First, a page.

Continuing the diary of John Sangway, dispatch rider. XVII Corps Signal Company are at Duisans, near Arras.
Playing tennis & had luck to look up in sky at moment of bursting of big shrapnel shell a mile & a half away. Red crack (colour of dull red hot iron) with black smoke belching irregularly from it quickly spreading into a cloud. Just like the pictures on highly imaginative magazine covers &c.
If that sounds like a lazy day, it's worth correcting that impression: XVII Corps dispatch riders delivered just shy of 1,100 packets that day and the workload in August would peak two days later at 1,305 packets. Messages were going here, there and everywhere as the offensive pushed the Germans back and they would remain busy until the end of the war. They even had to start sending some packets by the Army Postal Service to ease the burden on the riders, using the below process which came into effect at midnight 14th/15th August:
D.R.L.S. [Dispatch Rider Letter Service] packets will be made up in the Signal Office in a mail bag and sealed. A service message to the Signalmaster concerned will be enclosed showing a register of all the packets or series of packets in the bag. A receipt will be given by the Postal authorities for this bag.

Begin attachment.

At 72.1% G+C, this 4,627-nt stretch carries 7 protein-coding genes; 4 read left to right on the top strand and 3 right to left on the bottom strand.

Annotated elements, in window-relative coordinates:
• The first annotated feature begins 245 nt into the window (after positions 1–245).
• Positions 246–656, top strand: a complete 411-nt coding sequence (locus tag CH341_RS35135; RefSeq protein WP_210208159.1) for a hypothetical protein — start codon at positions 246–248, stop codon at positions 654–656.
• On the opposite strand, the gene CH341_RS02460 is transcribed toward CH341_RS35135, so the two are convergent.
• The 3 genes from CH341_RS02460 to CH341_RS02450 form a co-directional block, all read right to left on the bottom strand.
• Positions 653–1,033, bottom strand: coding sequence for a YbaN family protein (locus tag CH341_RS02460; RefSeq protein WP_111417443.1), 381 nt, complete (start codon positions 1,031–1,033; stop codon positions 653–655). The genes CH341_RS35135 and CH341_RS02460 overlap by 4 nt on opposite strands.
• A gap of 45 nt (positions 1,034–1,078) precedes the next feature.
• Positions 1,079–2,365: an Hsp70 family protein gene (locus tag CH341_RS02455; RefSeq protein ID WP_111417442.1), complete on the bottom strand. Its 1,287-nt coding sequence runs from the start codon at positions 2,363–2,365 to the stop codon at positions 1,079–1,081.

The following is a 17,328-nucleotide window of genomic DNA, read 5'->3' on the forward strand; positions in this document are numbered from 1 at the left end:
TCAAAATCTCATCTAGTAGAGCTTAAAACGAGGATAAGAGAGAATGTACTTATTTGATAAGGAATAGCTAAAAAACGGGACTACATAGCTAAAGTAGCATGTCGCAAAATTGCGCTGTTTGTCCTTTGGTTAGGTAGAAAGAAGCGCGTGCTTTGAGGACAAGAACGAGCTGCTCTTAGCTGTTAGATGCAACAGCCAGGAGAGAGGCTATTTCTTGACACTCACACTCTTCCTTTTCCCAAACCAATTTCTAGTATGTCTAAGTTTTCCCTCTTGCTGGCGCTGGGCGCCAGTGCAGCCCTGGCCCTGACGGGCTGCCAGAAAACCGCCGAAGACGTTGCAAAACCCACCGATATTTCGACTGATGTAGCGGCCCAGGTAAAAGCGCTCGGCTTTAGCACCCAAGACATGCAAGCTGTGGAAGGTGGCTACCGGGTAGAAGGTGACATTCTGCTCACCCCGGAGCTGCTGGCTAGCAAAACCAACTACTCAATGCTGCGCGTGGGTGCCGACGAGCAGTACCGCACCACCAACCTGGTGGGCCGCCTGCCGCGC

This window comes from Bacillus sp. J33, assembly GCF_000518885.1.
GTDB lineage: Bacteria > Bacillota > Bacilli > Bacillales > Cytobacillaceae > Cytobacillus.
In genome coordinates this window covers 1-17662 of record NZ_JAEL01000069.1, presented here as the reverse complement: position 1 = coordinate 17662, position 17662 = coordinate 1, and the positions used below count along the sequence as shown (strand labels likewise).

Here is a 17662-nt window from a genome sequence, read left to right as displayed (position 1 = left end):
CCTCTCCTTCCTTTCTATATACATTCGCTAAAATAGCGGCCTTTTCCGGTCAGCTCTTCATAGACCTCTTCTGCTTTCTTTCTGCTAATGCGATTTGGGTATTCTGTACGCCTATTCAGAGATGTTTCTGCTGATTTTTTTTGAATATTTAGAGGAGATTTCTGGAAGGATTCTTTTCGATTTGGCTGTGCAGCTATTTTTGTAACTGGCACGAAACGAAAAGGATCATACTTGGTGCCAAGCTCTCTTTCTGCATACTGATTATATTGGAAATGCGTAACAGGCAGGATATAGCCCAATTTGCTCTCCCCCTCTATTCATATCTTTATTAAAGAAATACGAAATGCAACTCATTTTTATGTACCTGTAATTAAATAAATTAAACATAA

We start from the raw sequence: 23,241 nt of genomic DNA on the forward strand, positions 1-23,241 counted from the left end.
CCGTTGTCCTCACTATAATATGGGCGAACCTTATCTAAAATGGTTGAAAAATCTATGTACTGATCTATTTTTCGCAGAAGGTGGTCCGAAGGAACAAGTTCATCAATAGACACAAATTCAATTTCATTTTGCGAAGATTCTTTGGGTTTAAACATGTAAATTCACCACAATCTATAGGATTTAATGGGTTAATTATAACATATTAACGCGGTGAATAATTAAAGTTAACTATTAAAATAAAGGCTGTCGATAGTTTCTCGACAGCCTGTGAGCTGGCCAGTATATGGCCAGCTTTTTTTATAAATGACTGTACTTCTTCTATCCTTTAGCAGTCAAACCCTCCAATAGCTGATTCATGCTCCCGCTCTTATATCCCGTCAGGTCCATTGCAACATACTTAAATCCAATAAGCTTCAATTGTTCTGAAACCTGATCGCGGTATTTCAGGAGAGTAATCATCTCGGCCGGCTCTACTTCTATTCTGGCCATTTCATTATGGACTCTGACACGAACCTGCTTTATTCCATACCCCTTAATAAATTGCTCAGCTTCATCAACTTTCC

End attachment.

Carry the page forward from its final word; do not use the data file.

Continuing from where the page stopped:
At the time of despatch the Signalmaster will send an advice by telegram of the departure of this bag to the Signalmaster concerned, who will collect it [from] the post office on arrival. He will give the Postal authorities a receipt in duplicate for this bag. One copy of this will be kept by the Post Office and one copy returned to the Signalmaster originating the bag. The receipt of this bag will be acknowledged by telegram by the Signalmaster concerned as is done in the case of D.R.L.S.
This will in no way reduce the number of D.R. [Dispatch Rider] runs but will merely augment the D.R.L.S.
It should be clearly understood that this had only reference to packets that ordinarily need registering, and that advantage must not be taken of it to dispose of packets not requiring registering, which will be disposed of to the Army Post Office direct in the normal course.
Source: XVII Corps Signals Company War Diary WO 95 947-5